Free Syrian Army fighters look at an overhead jet during
clashes with forces loyal to Syria's President Bashar
al-Assad, near Aleppo international airport. REUTERS/Malek
The death toll in Syria is likely approaching 70,000 with
civilians paying the price for the UN Security Council's lack
of action to end the nearly 2-year-old conflict, the UN human
rights chief said today.
Navi Pillay, the UN high commissioner for human rights,
repeated her call for Syria to be referred by the 15-member
council to the International Criminal Court to send a message
to both parties in the conflict that there would be
consequences for their actions.
Pillay told a council debate on protection of civilians in
armed conflict that the death toll in Syria was "probably now
On January 2 Pillay said more than 60,000 people had been
killed during the revolt against Syrian President Bashar
al-Assad, which began with peaceful protests but turned
violent after Assad's forces tried to crush the
"The lack of consensus on Syria and the resulting inaction
has been disastrous and civilians on all sides have paid the
price," she said. "We will be judged against the tragedy that
has unfolded before our eyes."
World powers are divided on how to stop the escalating
violence in Syria and the Security Council is unlikely to
refer the situation in Syria to the International Criminal
Court in The Hague, which is not an official UN body.
Permanent Security Council members Russia and China have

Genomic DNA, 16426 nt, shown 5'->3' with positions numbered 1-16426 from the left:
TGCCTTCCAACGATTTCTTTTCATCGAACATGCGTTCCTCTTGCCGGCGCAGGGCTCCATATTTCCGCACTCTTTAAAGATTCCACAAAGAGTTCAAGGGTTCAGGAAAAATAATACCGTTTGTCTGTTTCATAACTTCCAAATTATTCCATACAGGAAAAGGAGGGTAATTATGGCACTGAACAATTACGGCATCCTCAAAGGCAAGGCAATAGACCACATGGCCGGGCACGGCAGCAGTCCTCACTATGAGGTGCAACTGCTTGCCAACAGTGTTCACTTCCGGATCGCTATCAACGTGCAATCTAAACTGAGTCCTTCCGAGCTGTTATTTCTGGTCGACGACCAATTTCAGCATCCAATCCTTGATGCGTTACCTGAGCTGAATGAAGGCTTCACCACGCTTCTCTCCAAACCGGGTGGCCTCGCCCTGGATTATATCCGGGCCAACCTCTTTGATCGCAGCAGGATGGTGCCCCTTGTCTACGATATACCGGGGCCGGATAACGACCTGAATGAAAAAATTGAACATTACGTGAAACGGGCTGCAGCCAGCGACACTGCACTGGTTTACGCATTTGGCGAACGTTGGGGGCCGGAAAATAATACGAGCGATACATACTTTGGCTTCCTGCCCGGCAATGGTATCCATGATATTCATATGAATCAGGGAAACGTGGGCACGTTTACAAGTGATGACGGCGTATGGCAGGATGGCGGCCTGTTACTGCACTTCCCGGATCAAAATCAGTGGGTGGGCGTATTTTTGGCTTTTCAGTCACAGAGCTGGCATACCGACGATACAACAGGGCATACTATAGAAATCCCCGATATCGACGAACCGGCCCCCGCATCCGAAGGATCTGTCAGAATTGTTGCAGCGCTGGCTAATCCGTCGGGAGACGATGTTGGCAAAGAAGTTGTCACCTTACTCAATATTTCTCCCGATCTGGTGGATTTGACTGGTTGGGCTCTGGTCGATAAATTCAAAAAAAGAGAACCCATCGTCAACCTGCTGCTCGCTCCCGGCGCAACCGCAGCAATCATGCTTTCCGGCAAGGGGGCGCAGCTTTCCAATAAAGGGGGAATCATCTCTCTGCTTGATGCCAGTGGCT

acted as Syria's protector on the council by repeatedly
blocking Western efforts to take stronger U.N. action - such
as sanctions - against the Syrian government to try to end
Both sides to the Syria conflict have been accused of
committing atrocities but the United Nations says the
government and its allies have been more culpable.
"Syria is self-destructing," UN Secretary-General Ban Ki-moon
told the Council on Foreign Relations on Monday evening.
"After nearly two years, we no longer count days in hours,
but in bodies. Another day, another 100, 200, 300 dead."
"Fighting rages. Sectarian hatred is on the rise. The
catalogue of war crimes is mounting," he said. "The Security
Council must no longer stand on the sidelines, dead-locked,
silently witnessing the slaughter."
More than 50 countries asked the UN Security Council last
month to refer the Syria crisis to the International Criminal
Court, which prosecutes genocide and war crimes cases.
Syria is not a party to the Rome Statute, which set up the
International Criminal Court, so the only way the court can
investigate the situation is if it receives a referral from
the Security Council. The council has previously referred
conflicts in Libya and Darfur, Sudan to the court.